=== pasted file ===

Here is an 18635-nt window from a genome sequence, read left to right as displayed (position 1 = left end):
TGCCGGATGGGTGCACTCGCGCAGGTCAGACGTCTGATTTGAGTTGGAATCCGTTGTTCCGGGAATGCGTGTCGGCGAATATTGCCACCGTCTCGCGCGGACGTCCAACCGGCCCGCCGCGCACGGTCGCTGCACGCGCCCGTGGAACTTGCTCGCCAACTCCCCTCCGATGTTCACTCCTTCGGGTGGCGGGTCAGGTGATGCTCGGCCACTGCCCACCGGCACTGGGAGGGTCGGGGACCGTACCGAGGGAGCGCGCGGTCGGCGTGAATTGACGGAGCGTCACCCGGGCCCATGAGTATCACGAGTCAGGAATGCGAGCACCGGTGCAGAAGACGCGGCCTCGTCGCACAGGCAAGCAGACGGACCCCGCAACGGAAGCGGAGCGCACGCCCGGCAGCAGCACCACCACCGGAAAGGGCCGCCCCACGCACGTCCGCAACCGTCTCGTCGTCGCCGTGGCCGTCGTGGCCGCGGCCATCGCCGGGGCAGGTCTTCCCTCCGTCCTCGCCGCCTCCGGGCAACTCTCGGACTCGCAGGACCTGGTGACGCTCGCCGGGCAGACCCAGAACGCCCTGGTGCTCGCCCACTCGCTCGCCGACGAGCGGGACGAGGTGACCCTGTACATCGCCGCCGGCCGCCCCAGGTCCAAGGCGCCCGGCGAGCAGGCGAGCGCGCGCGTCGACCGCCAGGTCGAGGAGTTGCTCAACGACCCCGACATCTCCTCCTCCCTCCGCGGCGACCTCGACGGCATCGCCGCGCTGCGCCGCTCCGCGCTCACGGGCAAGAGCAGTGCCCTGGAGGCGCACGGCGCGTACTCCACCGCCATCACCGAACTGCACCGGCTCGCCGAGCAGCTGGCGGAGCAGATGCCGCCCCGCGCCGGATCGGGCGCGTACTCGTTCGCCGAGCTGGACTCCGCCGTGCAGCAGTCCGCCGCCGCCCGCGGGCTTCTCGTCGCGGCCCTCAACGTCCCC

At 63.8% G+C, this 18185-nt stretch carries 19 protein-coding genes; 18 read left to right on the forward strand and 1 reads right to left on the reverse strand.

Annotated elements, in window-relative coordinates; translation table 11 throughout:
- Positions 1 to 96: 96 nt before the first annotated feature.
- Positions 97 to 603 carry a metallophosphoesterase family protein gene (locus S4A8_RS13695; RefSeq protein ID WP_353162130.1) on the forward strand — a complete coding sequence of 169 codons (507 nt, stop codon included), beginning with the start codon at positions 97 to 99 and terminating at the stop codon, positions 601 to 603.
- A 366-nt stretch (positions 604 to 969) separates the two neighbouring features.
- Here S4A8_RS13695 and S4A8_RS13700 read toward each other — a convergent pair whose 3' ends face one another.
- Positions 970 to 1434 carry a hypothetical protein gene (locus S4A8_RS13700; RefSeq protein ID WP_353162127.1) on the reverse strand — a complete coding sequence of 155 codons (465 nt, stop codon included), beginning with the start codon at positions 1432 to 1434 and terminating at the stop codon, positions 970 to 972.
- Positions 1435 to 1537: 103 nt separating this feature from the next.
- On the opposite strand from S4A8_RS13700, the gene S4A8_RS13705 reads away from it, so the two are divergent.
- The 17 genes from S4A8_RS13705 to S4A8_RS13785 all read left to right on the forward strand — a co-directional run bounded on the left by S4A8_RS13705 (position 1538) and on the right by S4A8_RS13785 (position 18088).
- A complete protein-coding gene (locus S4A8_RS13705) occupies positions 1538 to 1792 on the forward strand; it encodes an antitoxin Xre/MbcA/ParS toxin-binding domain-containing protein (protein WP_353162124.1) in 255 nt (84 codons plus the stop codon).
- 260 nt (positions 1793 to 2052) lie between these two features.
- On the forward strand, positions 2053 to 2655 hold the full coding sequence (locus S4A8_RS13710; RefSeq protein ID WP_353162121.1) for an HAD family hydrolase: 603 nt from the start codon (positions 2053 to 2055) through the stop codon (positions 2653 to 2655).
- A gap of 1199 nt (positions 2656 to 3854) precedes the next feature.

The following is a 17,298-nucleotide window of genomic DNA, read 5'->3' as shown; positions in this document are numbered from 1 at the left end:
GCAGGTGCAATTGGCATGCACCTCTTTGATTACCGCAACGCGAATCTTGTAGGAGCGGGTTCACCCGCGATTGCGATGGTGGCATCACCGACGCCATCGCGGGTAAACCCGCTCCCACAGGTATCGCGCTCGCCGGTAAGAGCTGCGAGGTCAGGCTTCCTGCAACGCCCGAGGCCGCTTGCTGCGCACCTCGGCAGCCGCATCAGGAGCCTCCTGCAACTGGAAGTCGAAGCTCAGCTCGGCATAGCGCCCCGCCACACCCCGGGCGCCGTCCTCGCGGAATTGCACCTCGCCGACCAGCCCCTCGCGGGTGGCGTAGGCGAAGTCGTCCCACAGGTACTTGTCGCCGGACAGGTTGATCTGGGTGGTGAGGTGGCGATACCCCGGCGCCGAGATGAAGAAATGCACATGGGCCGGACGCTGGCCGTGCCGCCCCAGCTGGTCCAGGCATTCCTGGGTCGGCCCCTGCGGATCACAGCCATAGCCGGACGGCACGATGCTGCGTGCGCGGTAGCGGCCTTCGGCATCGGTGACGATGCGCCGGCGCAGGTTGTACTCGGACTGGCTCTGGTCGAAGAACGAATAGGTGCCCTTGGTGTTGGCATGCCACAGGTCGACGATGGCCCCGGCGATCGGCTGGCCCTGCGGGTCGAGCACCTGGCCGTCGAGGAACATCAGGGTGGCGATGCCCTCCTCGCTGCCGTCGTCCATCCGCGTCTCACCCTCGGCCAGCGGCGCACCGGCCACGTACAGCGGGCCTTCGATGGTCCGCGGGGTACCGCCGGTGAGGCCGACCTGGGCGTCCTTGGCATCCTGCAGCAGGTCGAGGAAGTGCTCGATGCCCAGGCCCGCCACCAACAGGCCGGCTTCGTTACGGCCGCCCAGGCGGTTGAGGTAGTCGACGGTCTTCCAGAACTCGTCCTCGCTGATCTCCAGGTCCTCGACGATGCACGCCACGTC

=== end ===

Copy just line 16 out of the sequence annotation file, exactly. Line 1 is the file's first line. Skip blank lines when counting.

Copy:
- A gap of 1199 nt (positions 2656 to 3854) precedes the next feature.